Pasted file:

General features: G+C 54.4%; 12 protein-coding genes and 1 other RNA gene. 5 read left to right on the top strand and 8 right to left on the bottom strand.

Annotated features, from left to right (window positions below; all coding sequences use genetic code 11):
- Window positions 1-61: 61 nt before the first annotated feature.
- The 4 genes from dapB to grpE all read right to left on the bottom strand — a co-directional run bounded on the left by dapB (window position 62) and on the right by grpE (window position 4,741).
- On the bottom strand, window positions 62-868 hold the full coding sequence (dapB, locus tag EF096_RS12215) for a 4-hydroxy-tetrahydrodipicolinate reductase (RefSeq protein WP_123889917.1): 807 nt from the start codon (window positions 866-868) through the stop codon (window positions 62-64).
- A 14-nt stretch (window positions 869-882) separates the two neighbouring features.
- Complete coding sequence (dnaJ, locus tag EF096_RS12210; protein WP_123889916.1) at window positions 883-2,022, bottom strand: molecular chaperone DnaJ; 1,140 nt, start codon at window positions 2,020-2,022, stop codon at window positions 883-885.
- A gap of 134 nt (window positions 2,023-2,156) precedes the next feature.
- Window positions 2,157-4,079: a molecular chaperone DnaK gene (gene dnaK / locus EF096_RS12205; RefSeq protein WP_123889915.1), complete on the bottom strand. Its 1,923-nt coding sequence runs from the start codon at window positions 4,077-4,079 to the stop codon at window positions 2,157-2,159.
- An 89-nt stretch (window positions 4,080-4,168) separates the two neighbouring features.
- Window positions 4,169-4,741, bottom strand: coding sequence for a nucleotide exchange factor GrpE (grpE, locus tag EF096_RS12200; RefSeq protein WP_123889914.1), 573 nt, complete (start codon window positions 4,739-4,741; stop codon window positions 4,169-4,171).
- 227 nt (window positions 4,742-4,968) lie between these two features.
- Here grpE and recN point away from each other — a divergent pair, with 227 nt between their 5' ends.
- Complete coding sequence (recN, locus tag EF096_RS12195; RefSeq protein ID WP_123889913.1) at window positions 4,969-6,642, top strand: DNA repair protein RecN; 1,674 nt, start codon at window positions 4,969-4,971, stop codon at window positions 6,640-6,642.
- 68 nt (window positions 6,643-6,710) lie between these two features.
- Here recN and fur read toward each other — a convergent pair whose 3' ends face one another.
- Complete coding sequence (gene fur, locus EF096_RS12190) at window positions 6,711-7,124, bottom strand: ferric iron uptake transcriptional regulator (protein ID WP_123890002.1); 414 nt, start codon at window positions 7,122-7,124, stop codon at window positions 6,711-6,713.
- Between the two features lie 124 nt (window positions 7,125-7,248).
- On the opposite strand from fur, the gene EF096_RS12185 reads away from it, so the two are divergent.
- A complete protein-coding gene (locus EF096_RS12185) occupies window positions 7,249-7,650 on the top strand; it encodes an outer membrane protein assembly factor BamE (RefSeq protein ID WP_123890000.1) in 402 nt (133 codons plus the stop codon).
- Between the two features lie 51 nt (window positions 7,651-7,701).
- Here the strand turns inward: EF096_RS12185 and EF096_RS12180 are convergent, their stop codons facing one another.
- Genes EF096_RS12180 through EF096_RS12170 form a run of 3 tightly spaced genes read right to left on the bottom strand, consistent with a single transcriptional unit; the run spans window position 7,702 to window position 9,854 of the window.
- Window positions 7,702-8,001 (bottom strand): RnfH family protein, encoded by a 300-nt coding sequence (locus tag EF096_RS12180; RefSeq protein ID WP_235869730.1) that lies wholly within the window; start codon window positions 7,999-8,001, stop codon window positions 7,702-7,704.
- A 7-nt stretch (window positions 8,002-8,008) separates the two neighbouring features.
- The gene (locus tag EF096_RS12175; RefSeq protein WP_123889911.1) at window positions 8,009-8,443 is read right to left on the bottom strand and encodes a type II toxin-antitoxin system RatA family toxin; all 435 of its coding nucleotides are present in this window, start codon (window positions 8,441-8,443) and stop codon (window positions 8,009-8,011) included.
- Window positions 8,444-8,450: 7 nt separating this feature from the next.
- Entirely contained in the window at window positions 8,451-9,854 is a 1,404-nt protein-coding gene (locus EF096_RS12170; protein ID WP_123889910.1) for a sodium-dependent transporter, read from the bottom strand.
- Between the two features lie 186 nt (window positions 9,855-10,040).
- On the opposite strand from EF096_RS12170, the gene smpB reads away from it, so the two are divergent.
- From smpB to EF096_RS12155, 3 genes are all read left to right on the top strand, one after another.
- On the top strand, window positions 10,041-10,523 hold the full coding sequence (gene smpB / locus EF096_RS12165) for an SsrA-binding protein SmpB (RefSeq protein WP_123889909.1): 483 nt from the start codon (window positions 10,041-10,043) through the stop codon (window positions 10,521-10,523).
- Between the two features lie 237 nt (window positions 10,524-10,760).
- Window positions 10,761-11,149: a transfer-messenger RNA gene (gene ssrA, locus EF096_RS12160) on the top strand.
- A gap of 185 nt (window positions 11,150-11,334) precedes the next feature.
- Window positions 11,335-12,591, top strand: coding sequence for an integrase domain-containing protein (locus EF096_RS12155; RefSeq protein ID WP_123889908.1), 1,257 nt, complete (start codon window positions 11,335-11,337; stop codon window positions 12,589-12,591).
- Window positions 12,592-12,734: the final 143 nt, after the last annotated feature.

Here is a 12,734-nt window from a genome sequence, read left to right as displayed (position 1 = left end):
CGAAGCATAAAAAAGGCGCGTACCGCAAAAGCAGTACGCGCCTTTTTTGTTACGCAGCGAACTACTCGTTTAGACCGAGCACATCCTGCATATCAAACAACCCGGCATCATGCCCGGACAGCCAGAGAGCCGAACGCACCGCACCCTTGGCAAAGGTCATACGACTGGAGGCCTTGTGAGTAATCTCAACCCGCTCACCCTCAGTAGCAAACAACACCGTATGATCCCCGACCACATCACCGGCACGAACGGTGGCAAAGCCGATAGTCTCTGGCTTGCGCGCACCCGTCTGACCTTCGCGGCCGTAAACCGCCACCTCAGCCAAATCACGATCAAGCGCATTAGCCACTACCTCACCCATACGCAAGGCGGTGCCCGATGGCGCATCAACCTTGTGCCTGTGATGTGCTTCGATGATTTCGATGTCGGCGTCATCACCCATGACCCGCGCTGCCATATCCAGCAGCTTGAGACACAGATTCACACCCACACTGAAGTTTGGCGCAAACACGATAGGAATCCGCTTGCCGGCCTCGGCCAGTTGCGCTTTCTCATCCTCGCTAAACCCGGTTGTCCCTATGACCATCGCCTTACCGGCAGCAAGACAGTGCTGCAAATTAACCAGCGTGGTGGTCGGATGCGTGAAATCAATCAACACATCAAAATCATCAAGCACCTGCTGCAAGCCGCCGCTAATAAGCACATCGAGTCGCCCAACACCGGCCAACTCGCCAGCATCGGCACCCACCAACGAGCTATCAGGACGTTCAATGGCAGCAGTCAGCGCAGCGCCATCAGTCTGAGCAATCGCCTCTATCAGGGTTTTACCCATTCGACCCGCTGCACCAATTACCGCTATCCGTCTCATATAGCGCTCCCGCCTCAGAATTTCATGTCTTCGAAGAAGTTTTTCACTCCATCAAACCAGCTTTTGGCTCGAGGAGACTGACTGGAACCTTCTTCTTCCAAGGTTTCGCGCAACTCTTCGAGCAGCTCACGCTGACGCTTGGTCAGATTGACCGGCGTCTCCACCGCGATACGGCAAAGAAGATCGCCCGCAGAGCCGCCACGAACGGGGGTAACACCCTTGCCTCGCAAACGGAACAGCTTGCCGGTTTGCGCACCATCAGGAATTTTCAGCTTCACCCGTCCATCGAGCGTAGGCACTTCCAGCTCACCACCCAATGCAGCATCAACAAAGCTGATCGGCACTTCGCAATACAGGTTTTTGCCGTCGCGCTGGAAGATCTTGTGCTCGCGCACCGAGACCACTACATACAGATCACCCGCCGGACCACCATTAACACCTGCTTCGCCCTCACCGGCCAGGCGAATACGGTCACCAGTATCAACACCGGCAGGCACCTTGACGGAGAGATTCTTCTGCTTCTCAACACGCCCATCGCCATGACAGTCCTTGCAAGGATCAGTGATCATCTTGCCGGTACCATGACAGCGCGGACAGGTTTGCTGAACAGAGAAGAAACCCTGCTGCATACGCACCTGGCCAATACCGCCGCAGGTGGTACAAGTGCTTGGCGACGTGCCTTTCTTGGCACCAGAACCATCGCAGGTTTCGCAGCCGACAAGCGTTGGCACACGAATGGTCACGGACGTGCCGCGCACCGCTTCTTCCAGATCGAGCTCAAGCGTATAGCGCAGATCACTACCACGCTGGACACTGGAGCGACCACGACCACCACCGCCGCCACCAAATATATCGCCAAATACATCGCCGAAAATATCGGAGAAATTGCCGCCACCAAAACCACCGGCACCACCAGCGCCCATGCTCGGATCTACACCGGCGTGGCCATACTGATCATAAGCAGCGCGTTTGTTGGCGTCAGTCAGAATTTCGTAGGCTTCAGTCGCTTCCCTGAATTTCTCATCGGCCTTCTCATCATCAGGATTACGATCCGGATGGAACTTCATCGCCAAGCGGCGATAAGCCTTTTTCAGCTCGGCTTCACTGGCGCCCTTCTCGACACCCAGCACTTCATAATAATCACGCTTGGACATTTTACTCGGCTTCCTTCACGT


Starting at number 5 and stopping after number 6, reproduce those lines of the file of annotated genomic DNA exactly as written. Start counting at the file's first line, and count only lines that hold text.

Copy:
- On the bottom strand, window positions 62-868 hold the full coding sequence (dapB, locus tag EF096_RS12215) for a 4-hydroxy-tetrahydrodipicolinate reductase (RefSeq protein WP_123889917.1): 807 nt from the start codon (window positions 866-868) through the stop codon (window positions 62-64).
- A 14-nt stretch (window positions 869-882) separates the two neighbouring features.